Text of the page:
From Norfolk Magazine
As we endure the winter in a continuing round of isolation and social distancing, Annie Green- Armytage reports on a garden therapy project in north Norfolk which holds hope at its core.
In recent years we have become increasingly aware of the part that green space and the natural world plays in our wellbeing. The RHS initiative ‘Greening Great Britain’ recognised it. Lockdowns have sharply accentuated it. In a ten-acre green space at Kettlestone in north Norfolk, Carlyn Kilpatrick has taken this awareness one step further.
Combining gardening, woodland walking, and counselling, the Nurture Project practises social and therapeutic horticulture (STH) to engage with clients with mental health issues. These include anxiety, depression, post-natal depression, bi-polar disorder, and autism and dementia.
Carlyn founded the Nurture Project in 2016, having completed a foundation course in psychotherapy. She realised that she was looking for a different way to connect with clients, an alternative to the conventional face-to-face office environment. “I had undergone therapy myself during the training, and found it quite overwhelming in its intensity. So I was thinking there must be a way to achieve a good outcome in a softer, shoulder-to shoulder approach”.
A keen gardener, Carlyn had been volunteering for some years in the market garden at Thornage Hall, a residential community supporting vulnerable adults. She liked the idea of marrying the two disciplines but wasn’t sure how to proceed. Then she discovered the national charity Thrive. “That was my ‘eureka’ moment,” she remembers. “They facilitate STH, but they’re also the biggest training provider for horticultural therapy. I thought, ‘Brilliant, it’s official, you can go and get qualified.’”
Using part of the family’s garden and their surrounding land, Carlyn has created different areas for people to engage in different ways. A mixed woodland of beech, oak, ash and pine contains areas for quiet meditation and meandering pathways for walk-and-talk therapy and group work. The Ephemeral Pond - a natural pond which comes and goes with the seasons - mirrors the ebb and flow of clients’ circumstances, and offers planting and maintenance activities, while the three-quarter-acre Walled Garden is the hub of more conventional gardening activity, containing areas for cut-flowers, wildflowers, an orchard, and a vegetable garden.
“It’s not a perfect garden,” stresses Carlyn. “It’s a working garden, and it’s giving people the opportunity to enjoy the space and to feel part of something, and also to take responsibility for a task or planting area if they would like. It’s not my garden, it’s shared. It’s the Nurture Project Garden.”
In the garden clients can get involved in sowing seeds, pruning, maintenance, or just observing what goes on. Raised containers allow those with mobility issues to get stuck in, and Carlyn is careful to invite clients to choose their tasks, while being mindful of their experience level. She also uses activities to spark conversations, for example, working with a client to create hazel supports for perennials started a conversation around support in the wider world.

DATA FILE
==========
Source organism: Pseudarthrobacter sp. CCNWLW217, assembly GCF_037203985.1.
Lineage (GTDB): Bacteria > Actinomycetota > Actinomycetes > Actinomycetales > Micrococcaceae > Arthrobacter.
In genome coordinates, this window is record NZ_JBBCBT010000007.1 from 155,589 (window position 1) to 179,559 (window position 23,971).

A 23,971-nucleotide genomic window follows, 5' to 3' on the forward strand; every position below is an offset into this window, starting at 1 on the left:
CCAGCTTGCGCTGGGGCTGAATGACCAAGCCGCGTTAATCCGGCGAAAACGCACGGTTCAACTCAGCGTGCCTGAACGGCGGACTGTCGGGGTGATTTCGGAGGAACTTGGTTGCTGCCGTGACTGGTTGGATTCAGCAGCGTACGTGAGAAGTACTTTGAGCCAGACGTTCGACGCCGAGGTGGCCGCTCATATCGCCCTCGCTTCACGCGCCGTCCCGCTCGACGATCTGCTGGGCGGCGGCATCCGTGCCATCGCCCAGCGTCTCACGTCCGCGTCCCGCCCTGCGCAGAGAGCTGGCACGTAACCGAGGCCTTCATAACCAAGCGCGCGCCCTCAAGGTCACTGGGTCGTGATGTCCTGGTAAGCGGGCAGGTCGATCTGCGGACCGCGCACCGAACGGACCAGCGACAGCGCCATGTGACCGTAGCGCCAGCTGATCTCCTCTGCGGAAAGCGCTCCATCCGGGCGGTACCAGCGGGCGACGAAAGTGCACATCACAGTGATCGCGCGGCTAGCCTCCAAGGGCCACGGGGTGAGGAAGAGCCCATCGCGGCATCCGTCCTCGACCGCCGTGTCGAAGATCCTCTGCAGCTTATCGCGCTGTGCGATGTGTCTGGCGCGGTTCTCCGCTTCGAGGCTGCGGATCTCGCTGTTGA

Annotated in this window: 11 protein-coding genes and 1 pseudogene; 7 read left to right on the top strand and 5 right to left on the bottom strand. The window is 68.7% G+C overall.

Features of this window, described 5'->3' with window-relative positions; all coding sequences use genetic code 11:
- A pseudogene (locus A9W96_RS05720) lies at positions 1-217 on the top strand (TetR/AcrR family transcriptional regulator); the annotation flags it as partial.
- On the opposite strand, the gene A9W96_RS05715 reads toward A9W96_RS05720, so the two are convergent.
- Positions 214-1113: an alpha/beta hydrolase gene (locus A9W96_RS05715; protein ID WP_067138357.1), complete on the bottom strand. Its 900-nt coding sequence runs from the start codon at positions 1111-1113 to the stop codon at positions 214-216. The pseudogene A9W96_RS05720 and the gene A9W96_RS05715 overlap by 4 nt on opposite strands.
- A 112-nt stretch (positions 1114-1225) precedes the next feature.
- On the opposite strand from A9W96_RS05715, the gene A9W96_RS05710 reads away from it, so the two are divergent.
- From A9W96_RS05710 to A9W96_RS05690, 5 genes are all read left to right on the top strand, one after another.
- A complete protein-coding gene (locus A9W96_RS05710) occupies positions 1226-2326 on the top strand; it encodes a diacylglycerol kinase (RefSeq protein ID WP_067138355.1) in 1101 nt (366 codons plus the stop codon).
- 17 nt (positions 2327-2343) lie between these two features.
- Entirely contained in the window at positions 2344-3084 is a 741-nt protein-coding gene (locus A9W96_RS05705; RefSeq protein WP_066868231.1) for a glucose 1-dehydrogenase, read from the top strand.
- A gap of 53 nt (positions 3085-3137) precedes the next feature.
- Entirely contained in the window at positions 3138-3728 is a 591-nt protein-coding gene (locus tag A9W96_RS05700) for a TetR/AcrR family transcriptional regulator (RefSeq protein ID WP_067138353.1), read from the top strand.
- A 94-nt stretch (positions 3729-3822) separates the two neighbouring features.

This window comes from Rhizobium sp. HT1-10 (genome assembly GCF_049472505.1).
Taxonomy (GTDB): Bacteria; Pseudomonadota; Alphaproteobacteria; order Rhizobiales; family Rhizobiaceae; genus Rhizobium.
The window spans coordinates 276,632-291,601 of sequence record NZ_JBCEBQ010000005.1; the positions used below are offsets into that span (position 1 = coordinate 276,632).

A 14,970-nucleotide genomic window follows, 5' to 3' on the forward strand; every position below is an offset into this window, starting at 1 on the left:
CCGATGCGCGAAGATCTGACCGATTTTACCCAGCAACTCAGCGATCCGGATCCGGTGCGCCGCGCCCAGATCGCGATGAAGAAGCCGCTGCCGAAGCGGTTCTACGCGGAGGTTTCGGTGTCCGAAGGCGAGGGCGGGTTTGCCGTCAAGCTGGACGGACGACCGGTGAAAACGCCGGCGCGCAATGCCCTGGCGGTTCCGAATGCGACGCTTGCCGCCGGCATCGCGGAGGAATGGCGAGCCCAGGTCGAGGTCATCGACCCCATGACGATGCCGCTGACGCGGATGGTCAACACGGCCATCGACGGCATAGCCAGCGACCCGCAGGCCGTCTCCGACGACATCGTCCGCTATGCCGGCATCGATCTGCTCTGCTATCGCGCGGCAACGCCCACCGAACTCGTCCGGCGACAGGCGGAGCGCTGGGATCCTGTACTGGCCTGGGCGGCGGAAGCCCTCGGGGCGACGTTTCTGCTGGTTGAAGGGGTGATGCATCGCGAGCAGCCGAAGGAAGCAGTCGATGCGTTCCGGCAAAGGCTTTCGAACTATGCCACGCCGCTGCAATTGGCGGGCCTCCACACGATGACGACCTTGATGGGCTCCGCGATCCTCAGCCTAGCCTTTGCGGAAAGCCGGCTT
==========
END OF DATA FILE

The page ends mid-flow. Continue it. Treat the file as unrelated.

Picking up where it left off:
One of Carlyn’s favourite cut flowers are the dahlias, some of which have been handed down from her great-grandmother. “My maternal great-granny gave some tubers to my parents on their wedding day,” she says. “I was always so rude about dahlias - my father used to store them in a tea-chest in my bedroom as a youngster. I think that’s probably why!” she laughs.
“Later, he passed some on to me and now I love them.” Where possible, clients will get to see a task through from start to finish and the dahlias provide a perfect opportunity. “We had a client who took them over one year: put them in, did all the supports, looked after them, and then dug them up and stored them at the end of the season. We had an open day and I remember him showing everybody and saying with pride, ‘These are my dahlias.’” She smiles. “I think that’s the whole point.”
It is this gentleness and subtlety which infuses her philosophy at the Nurture Project, working shoulder-to-shoulder with clients in purposeful physical activity, empowering them to grow their social and life skills alongside the plants, while giving them a therapeutic space to share concerns, and be truly heard. For Carlyn herself, the open-air aspect is essential to her own wellbeing. “During the first lockdown when we were really upping our support digitally, I always tried to make sure that I came outside, for a walk in the woods.” She laughs. “Or to do some emotional weeding. It was really important to decompress at the end of the day.”
What’s her favourite part of the Nurture Project? Carlyn answers immediately: “It’s so nice to see people feeling better about themselves, feeling that they can face their everyday a bit better.” The same question directed specifically at the gardening perspective gets a much longer pause. “It depends on my mood,” she says reflectively. “If you really pushed me I think it would be sowing seeds. I love the idea of that hopefulness, of something so tiny; if you look after it, what it can become.” Nature echoing Nurture perhaps.